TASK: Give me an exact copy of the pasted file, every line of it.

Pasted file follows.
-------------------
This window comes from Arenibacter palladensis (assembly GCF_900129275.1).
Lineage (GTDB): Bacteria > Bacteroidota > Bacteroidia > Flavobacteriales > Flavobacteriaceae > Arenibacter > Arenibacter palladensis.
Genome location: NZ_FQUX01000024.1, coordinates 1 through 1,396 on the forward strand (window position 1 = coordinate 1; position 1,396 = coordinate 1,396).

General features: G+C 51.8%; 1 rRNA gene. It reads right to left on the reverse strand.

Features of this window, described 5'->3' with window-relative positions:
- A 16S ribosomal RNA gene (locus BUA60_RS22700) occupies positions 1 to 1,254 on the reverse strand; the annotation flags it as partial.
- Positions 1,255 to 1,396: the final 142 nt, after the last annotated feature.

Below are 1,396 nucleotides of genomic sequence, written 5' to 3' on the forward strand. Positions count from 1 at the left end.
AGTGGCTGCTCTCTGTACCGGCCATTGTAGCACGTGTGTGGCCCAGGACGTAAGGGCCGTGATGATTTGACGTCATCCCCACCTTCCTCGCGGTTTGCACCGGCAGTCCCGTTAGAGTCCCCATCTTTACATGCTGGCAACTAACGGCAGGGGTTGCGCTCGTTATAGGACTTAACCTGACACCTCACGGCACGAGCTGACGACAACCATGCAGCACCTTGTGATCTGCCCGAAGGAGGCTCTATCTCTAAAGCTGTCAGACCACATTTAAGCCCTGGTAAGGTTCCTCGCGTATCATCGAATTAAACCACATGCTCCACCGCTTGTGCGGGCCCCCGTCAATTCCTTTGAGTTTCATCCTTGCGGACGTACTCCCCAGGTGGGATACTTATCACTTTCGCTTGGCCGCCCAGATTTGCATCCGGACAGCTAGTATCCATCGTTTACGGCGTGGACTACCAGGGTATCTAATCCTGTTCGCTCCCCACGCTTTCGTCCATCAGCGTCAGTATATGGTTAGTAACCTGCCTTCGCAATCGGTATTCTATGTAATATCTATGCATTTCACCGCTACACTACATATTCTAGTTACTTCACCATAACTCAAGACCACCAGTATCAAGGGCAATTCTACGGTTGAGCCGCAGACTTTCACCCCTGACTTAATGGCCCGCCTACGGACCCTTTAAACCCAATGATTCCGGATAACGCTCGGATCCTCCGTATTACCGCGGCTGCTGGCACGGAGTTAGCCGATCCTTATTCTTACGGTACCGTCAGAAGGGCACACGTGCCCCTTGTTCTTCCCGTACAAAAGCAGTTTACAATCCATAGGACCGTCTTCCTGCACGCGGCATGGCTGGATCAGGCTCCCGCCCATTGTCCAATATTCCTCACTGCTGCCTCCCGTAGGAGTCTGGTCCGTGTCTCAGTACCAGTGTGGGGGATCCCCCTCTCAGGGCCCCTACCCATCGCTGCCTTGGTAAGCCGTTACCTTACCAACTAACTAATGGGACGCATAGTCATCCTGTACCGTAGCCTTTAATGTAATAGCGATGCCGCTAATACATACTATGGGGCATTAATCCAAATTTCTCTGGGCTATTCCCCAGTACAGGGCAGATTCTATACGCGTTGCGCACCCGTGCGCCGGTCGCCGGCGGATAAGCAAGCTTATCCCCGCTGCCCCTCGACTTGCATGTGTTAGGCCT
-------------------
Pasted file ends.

This window comes from Arenibacter palladensis (assembly GCF_900129275.1).
Lineage (GTDB): Bacteria > Bacteroidota > Bacteroidia > Flavobacteriales > Flavobacteriaceae > Arenibacter > Arenibacter palladensis.
Genome location: NZ_FQUX01000024.1, coordinates 1 through 1,396 on the forward strand (window position 1 = coordinate 1; position 1,396 = coordinate 1,396).

General features: G+C 51.8%; 1 rRNA gene. It reads right to left on the reverse strand.

Features of this window, described 5'->3' with window-relative positions:
- A 16S ribosomal RNA gene (locus BUA60_RS22700) occupies positions 1 to 1,254 on the reverse strand; the annotation flags it as partial.
- Positions 1,255 to 1,396: the final 142 nt, after the last annotated feature.

Below are 1,396 nucleotides of genomic sequence, written 5' to 3' on the forward strand. Positions count from 1 at the left end.
AGTGGCTGCTCTCTGTACCGGCCATTGTAGCACGTGTGTGGCCCAGGACGTAAGGGCCGTGATGATTTGACGTCATCCCCACCTTCCTCGCGGTTTGCACCGGCAGTCCCGTTAGAGTCCCCATCTTTACATGCTGGCAACTAACGGCAGGGGTTGCGCTCGTTATAGGACTTAACCTGACACCTCACGGCACGAGCTGACGACAACCATGCAGCACCTTGTGATCTGCCCGAAGGAGGCTCTATCTCTAAAGCTGTCAGACCACATTTAAGCCCTGGTAAGGTTCCTCGCGTATCATCGAATTAAACCACATGCTCCACCGCTTGTGCGGGCCCCCGTCAATTCCTTTGAGTTTCATCCTTGCGGACGTACTCCCCAGGTGGGATACTTATCACTTTCGCTTGGCCGCCCAGATTTGCATCCGGACAGCTAGTATCCATCGTTTACGGCGTGGACTACCAGGGTATCTAATCCTGTTCGCTCCCCACGCTTTCGTCCATCAGCGTCAGTATATGGTTAGTAACCTGCCTTCGCAATCGGTATTCTATGTAATATCTATGCATTTCACCGCTACACTACATATTCTAGTTACTTCACCATAACTCAAGACCACCAGTATCAAGGGCAATTCTACGGTTGAGCCGCAGACTTTCACCCCTGACTTAATGGCCCGCCTACGGACCCTTTAAACCCAATGATTCCGGATAACGCTCGGATCCTCCGTATTACCGCGGCTGCTGGCACGGAGTTAGCCGATCCTTATTCTTACGGTACCGTCAGAAGGGCACACGTGCCCCTTGTTCTTCCCGTACAAAAGCAGTTTACAATCCATAGGACCGTCTTCCTGCACGCGGCATGGCTGGATCAGGCTCCCGCCCATTGTCCAATATTCCTCACTGCTGCCTCCCGTAGGAGTCTGGTCCGTGTCTCAGTACCAGTGTGGGGGATCCCCCTCTCAGGGCCCCTACCCATCGCTGCCTTGGTAAGCCGTTACCTTACCAACTAACTAATGGGACGCATAGTCATCCTGTACCGTAGCCTTTAATGTAATAGCGATGCCGCTAATACATACTATGGGGCATTAATCCAAATTTCTCTGGGCTATTCCCCAGTACAGGGCAGATTCTATACGCGTTGCGCACCCGTGCGCCGGTCGCCGGCGGATAAGCAAGCTTATCCCCGCTGCCCCTCGACTTGCATGTGTTAGGCCT